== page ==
The story was front-page news, complete with embarrassing photographs. The Arkansas Gazette called on Mills to resign. Any fear of Mills from his fellow Democrats had also vanished.

The Democratic Caucus happened to be meeting two days later. As members gathered, according to one reporter, a “spirit of reform, even a scent of crusaders zeal, hung in the air.” Although sex made the Mills story scandalous, its political potency stemmed from the vivid illustration of the lack of accountability for senior committee chairs. As columnist Mary Russell wrote, “the Tidal Basin incident made the reforms feasible, and Mills’ actions in Boston … made the vote a certainty.”

Speaker Carl Albert (D-Okla.) called Mills a “sick man” and Democrats successfully pressured him to resign. Democrats also pushed through reforms of the Ways and Means Committee that had previously been impossible, dispersing power through subcommittees and taking away the panel’s power to control committee assignments. Democrats soon enacted other reforms, removing three other senior chairs from their positions, opening up the institution with sunshine reforms and strengthening the ability of party leaders to exert their influence.

Mills would acknowledge he had addictions to alcohol and prescription drugs. “My activities of the past several months were not those of the Wilbur Mills who spent 36 years in Congress,” he said in a public statement. He spent the rest of his life working as a lawyer in Washington and speaking about alcoholism.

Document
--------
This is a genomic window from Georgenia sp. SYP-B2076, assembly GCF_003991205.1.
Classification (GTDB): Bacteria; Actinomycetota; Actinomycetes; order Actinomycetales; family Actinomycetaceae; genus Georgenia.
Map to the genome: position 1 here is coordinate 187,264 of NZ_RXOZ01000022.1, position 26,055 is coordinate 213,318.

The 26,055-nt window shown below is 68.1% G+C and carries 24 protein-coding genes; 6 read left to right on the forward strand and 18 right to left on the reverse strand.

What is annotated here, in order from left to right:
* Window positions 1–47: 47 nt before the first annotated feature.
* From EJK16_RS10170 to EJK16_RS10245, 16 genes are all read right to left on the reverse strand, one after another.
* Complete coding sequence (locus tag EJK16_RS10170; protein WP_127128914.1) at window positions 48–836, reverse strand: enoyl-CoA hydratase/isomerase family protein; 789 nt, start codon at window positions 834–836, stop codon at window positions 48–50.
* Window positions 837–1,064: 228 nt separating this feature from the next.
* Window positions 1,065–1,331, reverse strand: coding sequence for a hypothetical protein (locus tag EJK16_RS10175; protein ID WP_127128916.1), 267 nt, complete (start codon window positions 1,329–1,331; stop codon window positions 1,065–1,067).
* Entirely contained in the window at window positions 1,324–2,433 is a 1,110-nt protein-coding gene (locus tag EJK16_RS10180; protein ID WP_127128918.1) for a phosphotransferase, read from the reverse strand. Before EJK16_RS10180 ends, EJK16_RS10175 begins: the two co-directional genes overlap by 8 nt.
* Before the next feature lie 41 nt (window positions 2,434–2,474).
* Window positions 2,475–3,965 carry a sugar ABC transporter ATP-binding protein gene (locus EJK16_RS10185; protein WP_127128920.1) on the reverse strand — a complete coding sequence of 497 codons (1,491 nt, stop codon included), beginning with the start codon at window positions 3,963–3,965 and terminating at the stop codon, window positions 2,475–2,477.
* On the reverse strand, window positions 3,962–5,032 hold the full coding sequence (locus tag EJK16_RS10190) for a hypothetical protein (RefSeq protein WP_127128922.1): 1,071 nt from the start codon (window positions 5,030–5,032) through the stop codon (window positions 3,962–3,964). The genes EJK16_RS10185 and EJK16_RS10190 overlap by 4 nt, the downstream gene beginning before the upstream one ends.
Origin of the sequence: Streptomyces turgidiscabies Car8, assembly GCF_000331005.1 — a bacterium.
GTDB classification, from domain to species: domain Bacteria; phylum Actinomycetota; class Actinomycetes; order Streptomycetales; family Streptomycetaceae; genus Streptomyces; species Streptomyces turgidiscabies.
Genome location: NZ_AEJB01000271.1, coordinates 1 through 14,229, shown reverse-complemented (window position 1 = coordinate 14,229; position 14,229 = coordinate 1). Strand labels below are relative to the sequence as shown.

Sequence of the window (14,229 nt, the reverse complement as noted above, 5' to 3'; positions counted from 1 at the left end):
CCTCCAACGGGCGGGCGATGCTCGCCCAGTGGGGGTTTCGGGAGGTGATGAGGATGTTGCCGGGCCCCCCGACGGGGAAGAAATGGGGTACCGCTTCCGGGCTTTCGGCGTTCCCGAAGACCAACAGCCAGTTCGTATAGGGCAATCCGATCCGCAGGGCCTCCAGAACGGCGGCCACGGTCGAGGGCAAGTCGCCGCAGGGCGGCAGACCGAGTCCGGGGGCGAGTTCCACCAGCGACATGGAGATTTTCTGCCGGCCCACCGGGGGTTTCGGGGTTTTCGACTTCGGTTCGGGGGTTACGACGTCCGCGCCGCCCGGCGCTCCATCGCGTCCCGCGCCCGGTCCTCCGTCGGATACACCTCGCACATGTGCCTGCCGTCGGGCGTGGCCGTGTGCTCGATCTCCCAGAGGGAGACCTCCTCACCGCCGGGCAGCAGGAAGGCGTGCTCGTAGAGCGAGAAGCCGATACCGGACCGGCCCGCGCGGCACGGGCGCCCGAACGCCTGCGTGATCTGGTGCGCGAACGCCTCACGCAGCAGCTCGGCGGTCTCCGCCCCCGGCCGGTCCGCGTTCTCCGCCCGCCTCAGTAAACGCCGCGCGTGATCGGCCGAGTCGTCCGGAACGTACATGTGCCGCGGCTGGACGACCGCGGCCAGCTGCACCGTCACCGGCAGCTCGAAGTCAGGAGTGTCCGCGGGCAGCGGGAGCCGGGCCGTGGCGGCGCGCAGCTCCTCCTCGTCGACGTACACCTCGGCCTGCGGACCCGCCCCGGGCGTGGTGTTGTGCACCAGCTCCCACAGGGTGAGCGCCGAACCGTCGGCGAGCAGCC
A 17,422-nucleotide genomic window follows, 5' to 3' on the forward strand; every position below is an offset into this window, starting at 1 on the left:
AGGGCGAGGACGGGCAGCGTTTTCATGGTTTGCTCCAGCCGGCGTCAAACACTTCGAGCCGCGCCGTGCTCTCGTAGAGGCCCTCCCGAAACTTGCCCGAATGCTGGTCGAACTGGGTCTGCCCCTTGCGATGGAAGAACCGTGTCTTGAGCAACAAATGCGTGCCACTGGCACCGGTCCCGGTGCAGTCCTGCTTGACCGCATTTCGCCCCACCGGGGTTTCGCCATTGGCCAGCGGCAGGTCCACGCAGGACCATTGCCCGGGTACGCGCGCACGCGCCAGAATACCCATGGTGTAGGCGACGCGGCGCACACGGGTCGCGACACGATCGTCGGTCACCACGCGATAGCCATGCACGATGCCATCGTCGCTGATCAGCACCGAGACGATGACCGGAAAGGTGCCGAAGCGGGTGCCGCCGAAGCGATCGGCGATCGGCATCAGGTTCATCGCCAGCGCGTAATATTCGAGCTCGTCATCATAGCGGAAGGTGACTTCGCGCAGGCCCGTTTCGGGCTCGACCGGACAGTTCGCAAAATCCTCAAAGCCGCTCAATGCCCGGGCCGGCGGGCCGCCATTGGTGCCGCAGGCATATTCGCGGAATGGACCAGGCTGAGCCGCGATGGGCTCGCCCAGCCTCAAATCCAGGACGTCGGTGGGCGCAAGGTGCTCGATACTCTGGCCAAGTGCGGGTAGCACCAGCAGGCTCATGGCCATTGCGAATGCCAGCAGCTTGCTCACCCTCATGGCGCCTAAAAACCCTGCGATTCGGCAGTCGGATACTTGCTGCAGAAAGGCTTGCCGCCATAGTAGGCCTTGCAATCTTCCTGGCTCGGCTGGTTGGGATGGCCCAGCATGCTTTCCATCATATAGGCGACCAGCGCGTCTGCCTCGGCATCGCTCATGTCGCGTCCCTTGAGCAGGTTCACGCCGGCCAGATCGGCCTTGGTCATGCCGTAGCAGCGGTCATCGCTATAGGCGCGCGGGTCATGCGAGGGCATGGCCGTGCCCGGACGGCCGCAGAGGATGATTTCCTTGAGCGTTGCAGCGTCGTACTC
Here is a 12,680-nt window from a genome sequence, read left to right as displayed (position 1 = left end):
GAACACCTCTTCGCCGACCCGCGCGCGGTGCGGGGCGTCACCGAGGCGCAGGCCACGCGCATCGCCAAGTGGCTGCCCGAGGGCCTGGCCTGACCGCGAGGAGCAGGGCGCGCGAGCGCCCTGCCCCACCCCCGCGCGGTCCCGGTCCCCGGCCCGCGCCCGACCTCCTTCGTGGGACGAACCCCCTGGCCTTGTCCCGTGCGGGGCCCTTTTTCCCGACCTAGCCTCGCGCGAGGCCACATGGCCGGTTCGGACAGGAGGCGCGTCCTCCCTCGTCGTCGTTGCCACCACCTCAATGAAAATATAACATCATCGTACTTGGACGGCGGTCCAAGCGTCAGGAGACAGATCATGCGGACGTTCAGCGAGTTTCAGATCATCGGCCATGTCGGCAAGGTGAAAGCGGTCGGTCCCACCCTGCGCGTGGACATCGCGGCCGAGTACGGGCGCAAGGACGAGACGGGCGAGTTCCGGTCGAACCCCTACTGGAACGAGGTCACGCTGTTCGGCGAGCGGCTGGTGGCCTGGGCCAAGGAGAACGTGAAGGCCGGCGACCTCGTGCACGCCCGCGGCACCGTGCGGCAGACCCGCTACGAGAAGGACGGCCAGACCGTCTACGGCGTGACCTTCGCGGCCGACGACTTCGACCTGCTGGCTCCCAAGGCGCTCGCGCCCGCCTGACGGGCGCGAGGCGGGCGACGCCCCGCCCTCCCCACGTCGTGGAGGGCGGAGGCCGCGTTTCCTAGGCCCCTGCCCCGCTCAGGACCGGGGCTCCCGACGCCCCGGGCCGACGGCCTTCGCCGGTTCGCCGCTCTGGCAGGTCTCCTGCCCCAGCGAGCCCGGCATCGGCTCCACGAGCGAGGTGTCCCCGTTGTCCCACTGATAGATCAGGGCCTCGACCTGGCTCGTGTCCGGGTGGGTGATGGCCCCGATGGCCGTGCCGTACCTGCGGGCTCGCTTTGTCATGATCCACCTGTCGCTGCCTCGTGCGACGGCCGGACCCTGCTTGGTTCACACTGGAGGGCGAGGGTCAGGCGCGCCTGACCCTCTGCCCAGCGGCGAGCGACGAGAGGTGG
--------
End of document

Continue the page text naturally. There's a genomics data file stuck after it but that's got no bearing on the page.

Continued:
Battistella became one of the first modern scandal celebrities. The newly named “Tidal Basin Bombshell,” made upward of $3,500 a week stripping and after retiring, published a tell-all book, “The Stripper and the Congressman” (with Yvonne Dunleavy). Battistella recounted meeting Mills in 1973, culminating in an affair. She explained that fear of losing her citizenship propelled her into the Tidal Basin trying to escape. She was interviewed on television and featured in Playboy magazine. There were even low-budget films and an off-Broadway show. Years later, after moving to Florida, she earned an undergraduate degree and a Master’s in marine science and business administration.

It’s unclear in 2021 what kind of scandal could possibly have the seismic impact of the Mills incident. Decades of far more relevant scandals, and especially the presidency of Donald Trump — marked by outrageous conduct, misdeeds and two impeachments — have left the public numb to the behavior of our leaders and lacking a sense that change is possible. We haven’t had a burst of government reform, as we saw in the reform-minded era of the 1970s. Intense partisanship makes it unlikely that one’s own party will punish them for misdeeds as Democrats did with Mills.

This is profoundly dangerous. The Mills episode revealed that without accountability, politicians can quickly lose any sense of guardrails constraining them. Although the Foxe scandal ultimately centered on Mills’s personal relationships, reckless behavior of people in power profoundly undermines our institutions. Unless fellow politicians are courageous enough to stay stop, many of our leaders never will.